CHL Update: Ashcats Celebrate Playoffs With “World’s Smallest Parade”

This season has seen a remarkable turnaround for the Omaha Ashcats.  Last season, the Kansas City Smoke affiliate finished dead last in the West, thanks in large part to a late-season swoon that got so bad that superfan Karl Loesser (aka “Krazy Karl”) staged a “live-in,” during which he refused to leave the arena until the team won.

This year, thanks to an influx of young prospects, the Ashcats have been at or near the top of their division all season long.  They sent an impressive four players to the CHL All-Star Game, several of whom have since been promoted to the SHL.  The Omaha fans have largely stuck by the team in good times and bad, but the atmosphere has definitely been more festive now that the team is winning.

This week, the Ashcats completed their turnaround by clinching a playoff spot with a 3-2 win over the Utah Owls.  Naturally, the fans wanted to celebrate… and Krazy Karl was there to lead the way.

“No one lives and dies with this team quite like Krazy Karl,” said Ashcats GM Steve Galesko.  “This season has been a real thrill ride for him.”

In order to celebrate the Ashcats’ triumph, Loesser wanted to hold a parade in downtown Omaha.  He quickly realized this plan would be impractical.  “Permits, building floats, all that stuff… that’s not for me,” the superfan told reporters.

Instead, Krazy Karl talked to the Aschats management about a smaller-scale parade that could take place inside the arena.  On Saturday, the team staged what Loesser dubbed “The World’s Smallest Playoff Parade.”  As he put it: “You know the saying ‘Go big or go home?’  I decided to go small instead.”

The parade route consisted of a loop around the main concourse of the Ashcats’ arena, the Switching Yard.  Loesser naturally led the parade, wearing a drum major outfit and a sash with the words “#1 FAN” and blowing his trademark railroad whistle.

Behind him came a series of “floats” that rode on top of little red wagons.  The “floats” included cardboard cutouts of Omaha players, mannequins dressed in Ashcats uniforms, inflatable hockey goals, and a paper-mache rendition of the team’s logo, built by Krazy Karl himself.  “It’s not exactly true to life,” admitted Loesser, “but hey, it’s my first time with paper mache.”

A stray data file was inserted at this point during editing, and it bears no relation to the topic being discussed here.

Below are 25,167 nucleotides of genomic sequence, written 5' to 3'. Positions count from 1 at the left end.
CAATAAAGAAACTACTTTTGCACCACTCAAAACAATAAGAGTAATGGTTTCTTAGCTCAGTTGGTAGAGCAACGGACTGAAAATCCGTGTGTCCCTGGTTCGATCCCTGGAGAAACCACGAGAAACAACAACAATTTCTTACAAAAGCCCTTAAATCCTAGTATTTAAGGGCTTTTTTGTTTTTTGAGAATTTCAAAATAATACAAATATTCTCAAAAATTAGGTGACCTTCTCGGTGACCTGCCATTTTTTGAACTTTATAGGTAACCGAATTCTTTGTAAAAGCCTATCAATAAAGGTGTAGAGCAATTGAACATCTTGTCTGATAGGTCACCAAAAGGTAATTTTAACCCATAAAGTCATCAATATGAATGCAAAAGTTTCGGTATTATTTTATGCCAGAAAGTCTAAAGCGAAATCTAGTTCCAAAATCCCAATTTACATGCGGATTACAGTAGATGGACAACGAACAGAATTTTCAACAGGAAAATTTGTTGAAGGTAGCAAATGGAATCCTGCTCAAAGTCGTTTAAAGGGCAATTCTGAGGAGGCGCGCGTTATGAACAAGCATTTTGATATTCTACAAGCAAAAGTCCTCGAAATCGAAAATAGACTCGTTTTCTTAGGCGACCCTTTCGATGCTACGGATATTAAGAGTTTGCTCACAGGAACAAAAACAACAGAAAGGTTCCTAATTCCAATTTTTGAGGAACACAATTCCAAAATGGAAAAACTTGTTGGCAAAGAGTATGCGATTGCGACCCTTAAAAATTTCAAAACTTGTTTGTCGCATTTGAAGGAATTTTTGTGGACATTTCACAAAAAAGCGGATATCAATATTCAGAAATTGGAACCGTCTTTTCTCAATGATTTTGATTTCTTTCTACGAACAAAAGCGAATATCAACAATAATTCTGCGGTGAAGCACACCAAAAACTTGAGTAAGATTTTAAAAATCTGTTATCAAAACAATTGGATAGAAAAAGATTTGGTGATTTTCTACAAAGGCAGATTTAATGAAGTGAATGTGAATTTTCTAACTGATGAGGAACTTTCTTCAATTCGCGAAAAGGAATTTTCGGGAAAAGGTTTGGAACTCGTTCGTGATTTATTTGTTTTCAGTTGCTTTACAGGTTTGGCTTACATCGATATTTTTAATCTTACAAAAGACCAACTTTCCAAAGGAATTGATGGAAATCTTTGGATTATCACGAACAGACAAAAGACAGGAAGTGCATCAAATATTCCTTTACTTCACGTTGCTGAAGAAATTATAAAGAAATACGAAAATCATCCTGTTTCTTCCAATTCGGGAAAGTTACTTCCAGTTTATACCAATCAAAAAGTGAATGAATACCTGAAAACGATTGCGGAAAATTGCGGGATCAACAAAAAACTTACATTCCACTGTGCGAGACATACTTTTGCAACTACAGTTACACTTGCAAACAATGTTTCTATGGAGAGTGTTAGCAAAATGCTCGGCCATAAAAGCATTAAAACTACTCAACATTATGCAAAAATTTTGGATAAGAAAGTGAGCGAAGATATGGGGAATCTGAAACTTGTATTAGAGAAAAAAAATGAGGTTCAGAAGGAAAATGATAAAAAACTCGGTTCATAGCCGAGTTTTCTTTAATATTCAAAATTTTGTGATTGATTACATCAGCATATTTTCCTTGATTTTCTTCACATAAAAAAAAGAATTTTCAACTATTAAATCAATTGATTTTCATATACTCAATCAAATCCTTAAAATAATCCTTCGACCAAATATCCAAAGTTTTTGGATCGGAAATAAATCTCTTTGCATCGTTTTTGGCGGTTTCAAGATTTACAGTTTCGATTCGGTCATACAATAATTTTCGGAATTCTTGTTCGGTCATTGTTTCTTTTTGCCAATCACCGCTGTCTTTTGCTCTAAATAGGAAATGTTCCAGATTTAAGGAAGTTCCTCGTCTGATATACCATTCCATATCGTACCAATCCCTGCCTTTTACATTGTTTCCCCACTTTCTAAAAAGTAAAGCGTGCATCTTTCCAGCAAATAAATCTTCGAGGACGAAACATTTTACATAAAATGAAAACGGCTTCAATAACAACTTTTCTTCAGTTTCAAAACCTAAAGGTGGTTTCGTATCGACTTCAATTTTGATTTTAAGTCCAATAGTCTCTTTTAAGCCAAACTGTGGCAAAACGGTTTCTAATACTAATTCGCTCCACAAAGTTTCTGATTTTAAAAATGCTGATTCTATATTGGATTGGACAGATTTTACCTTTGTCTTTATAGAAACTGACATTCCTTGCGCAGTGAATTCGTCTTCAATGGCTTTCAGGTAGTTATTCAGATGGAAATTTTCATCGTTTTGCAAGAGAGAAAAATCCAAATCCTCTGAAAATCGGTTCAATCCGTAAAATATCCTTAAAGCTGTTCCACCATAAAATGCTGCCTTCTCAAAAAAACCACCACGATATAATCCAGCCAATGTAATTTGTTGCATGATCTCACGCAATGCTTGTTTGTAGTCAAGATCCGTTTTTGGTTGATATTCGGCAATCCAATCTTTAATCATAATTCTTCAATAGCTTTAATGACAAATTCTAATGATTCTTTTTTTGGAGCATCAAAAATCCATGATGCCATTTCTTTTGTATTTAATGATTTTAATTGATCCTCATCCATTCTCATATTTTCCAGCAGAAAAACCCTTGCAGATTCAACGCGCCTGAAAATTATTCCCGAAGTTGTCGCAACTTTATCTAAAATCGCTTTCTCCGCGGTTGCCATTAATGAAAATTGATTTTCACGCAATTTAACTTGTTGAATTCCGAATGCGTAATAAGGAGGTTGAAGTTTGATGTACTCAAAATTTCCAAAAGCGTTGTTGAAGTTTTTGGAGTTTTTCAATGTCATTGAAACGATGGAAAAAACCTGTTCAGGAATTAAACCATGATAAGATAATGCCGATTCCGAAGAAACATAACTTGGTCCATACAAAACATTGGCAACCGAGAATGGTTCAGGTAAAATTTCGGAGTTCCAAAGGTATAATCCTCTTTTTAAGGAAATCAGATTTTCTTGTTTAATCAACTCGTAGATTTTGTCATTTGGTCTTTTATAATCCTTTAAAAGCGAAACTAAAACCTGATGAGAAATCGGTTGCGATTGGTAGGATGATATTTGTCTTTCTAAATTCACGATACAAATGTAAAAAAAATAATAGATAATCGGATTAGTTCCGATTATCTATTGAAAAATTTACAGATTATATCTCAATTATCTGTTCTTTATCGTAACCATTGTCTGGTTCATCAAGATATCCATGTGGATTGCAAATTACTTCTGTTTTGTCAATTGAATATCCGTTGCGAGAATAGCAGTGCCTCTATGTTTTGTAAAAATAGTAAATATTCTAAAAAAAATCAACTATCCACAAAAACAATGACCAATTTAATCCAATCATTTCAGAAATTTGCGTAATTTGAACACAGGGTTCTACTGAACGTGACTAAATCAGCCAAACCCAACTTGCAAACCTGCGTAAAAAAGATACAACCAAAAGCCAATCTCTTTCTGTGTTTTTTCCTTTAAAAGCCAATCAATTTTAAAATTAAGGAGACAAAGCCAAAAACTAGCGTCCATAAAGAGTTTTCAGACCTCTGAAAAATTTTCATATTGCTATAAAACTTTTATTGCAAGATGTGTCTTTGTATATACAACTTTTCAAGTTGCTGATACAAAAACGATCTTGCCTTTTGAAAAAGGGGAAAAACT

In lieu of a marching band, the parade featured a group of elementary schoolers wearing Omaha jerseys and railroad engineer hats, playing songs on recorders, kazoos, and slide whistles.  “They sure were… enthusiastic,” said one parade-goer.

Galesko, coach Butch Slazenger, and several players also appeared in the parade.  In a normal parade, they might have ridden in the back of a convertible or on top of a bus.  In Krazy Karl’s version, they sat on lawn chairs on top of platform trucks pushed by members of the Cool Cats, the team’s fan club.  The players and staff threw plastic necklaces, candy, stress balls, and leftover promotional items to the fans lining the concourse.

“It was pretty cool,” said D Lowell Sharkey, who rode on one of the makeshift cars.  “I think the guy pushing me had had a few beers, and he had a hard time pushing in a straight line, but it worked out okay.”

Engineer Eddie, the Ashcats’ mascot, ran up and down the parade route high-fiving fans, signing autographs, and handing out trinkets.  At one point, Eddie hopped up on Sharkey’s platform and began wiggling his tail at passersby.  “I think Eddie might have had a few beers too,” said Sharkey.  “I don’t know why he didn’t bring me any.”

Loesser proclaimed the parade a “total and unqualified success.  This was a true fan’s celebration, and it just proves again that the fans here in Omaha are the best in hockey.  Krazy Karl out!”

“Overall, it was a really fun experience, and our fans loved it,” said Galesko.  “The credit goes to Krazy Karl, for dreaming this up and figuring out a way to see it through.  The only downside of it for me is that they put me right in front of the kids’ band, and all those recorders.  But I’m sure the headache will go away eventually.”

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